Since there were only four of us, and food enough for ten, we were thrilled to start a new tradition when Mom and Dad bought a little weekend house in the Berkshires. By that time, my brother David was married with two kids. I was a career girl, working in Pittsburgh. We would gather in Hartford for Thanksgiving dinner then caravan to the country the next day.

Like us, many of the neighbors had spent their Thanksgivings at home and driven up to the mountains for the weekend. The neighbors – Gail and Dusty – also had plenty of leftovers to share, but were curious to see what others were eating for the holiday. Everyone had leftovers. And that’s how The Dead Poultry Society was born.

Every year, the Friday after Thanksgiving, for years and years, we gathered with a dozen or more neighbors to sample their family’s Thanksgiving favorites. There was an amazing pear relish from Gail. Another had scalloped potatoes that I still dream about, studded with truffles.

But rising above all these treats was the day-after-Thanksgiving sandwich my mother concocted. I’ll be making it again this year, because there’s just nothing like the sweet, salty, savory goodness of this sandwich. It’s definitely a little naughty – highly caloric – but just this one day? It’s a necessity.

Day-After-Thanksgiving Sandwich

Roast turkey
Cranberry Sauce
Chopped liver
Leftover stuffing
Mayonaisse
Challah

YUM.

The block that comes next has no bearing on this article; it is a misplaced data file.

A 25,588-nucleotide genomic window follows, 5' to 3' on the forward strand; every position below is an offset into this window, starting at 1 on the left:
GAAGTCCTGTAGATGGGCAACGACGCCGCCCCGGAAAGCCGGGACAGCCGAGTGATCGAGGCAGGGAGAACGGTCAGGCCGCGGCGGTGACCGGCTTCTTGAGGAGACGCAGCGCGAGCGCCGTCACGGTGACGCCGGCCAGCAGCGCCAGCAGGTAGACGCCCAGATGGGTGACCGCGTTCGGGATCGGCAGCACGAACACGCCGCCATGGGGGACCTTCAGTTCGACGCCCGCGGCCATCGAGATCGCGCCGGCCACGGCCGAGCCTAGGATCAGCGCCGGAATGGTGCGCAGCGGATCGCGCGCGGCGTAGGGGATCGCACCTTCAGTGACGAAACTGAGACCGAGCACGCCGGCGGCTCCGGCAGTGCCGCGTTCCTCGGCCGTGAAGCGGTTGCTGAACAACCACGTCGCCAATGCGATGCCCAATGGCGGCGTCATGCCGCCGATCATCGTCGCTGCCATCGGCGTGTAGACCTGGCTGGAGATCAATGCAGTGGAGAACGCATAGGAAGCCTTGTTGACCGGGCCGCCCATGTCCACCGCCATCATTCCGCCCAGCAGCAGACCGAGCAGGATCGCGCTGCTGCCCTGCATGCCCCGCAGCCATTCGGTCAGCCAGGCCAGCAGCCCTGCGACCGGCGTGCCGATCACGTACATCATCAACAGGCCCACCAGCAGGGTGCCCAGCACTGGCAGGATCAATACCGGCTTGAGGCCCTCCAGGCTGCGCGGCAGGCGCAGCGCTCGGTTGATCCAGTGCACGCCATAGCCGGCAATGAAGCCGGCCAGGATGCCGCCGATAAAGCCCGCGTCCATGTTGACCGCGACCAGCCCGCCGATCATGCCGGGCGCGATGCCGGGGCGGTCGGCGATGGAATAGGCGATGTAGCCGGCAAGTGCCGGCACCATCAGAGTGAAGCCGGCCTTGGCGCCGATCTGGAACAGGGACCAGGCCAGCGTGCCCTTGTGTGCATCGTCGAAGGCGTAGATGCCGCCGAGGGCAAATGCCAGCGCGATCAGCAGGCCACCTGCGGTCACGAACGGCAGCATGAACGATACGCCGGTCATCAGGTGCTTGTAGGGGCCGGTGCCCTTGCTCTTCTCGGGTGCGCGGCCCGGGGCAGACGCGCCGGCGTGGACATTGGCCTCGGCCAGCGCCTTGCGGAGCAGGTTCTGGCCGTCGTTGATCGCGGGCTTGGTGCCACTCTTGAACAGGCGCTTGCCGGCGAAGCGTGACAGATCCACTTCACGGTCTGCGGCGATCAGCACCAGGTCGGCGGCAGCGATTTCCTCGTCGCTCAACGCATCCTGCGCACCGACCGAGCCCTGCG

And this really isn’t possible without classic chopped liver, just the way my grandmother used to make it.


Chopped Chicken Liver

6 eggs, hard boiled and peeled
1 lb. yellow skinned onions, minced fine
3 oz chicken fat (schmaltz) or unsalted butter
1 T grapeseed oil
1/2 lb. livers from pastured free range chickens
2 T cognac

Chop the eggs very fine using an mezzaluna or food processor. They should be fluffy. Put in a large bowl and set aside.
In a large heavy saute pan, heat half the butter with the oil. Add the onions and saute slowly until richly browned but not burned.
Salt and pepper generously while they cook.
In the meantime, rinse and clean the livers well, removing connective sinew.
When the onions have finished cooking, put them in the bowl with the eggs.
Heat 3 oz of schmaltz or butter in the onion pan and saute the livers until no pink remains. Do not brown or crisp. Salt and pepper generously.
Remove the livers from the pan and deglaze with the cognac.
Put the livers in your food processor or a bowl.
Pour the deglazing liquid and goodies from the bottom of the pan into the egg/onion mixture.